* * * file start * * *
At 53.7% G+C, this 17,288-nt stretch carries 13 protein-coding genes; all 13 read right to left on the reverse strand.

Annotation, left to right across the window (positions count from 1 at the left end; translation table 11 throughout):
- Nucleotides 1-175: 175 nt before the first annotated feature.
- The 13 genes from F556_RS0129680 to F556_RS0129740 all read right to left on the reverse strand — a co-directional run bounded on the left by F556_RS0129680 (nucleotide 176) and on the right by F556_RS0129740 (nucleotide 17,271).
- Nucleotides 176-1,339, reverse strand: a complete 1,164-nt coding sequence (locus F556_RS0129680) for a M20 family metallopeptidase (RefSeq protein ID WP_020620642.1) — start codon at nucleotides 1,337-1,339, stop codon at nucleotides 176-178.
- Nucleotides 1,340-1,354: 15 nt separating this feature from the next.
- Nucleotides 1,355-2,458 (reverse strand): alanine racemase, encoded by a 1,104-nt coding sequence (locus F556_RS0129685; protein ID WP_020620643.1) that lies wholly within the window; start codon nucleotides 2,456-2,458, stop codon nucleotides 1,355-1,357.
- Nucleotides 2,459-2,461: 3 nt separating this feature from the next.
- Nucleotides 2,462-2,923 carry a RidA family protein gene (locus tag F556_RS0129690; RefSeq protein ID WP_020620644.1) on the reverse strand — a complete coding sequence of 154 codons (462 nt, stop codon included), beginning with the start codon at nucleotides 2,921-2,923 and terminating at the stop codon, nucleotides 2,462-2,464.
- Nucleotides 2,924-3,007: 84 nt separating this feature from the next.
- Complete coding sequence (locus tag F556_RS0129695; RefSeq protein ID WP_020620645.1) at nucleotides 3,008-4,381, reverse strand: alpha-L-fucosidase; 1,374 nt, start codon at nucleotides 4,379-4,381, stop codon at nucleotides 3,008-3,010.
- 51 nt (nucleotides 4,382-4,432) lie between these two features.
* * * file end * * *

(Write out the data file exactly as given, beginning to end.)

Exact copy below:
At 53.7% G+C, this 17,288-nt stretch carries 13 protein-coding genes; all 13 read right to left on the reverse strand.

Annotation, left to right across the window (positions count from 1 at the left end; translation table 11 throughout):
- Nucleotides 1-175: 175 nt before the first annotated feature.
- The 13 genes from F556_RS0129680 to F556_RS0129740 all read right to left on the reverse strand — a co-directional run bounded on the left by F556_RS0129680 (nucleotide 176) and on the right by F556_RS0129740 (nucleotide 17,271).
- Nucleotides 176-1,339, reverse strand: a complete 1,164-nt coding sequence (locus F556_RS0129680) for a M20 family metallopeptidase (RefSeq protein ID WP_020620642.1) — start codon at nucleotides 1,337-1,339, stop codon at nucleotides 176-178.
- Nucleotides 1,340-1,354: 15 nt separating this feature from the next.
- Nucleotides 1,355-2,458 (reverse strand): alanine racemase, encoded by a 1,104-nt coding sequence (locus F556_RS0129685; protein ID WP_020620643.1) that lies wholly within the window; start codon nucleotides 2,456-2,458, stop codon nucleotides 1,355-1,357.
- Nucleotides 2,459-2,461: 3 nt separating this feature from the next.
- Nucleotides 2,462-2,923 carry a RidA family protein gene (locus tag F556_RS0129690; RefSeq protein ID WP_020620644.1) on the reverse strand — a complete coding sequence of 154 codons (462 nt, stop codon included), beginning with the start codon at nucleotides 2,921-2,923 and terminating at the stop codon, nucleotides 2,462-2,464.
- Nucleotides 2,924-3,007: 84 nt separating this feature from the next.
- Complete coding sequence (locus tag F556_RS0129695; RefSeq protein ID WP_020620645.1) at nucleotides 3,008-4,381, reverse strand: alpha-L-fucosidase; 1,374 nt, start codon at nucleotides 4,379-4,381, stop codon at nucleotides 3,008-3,010.
- 51 nt (nucleotides 4,382-4,432) lie between these two features.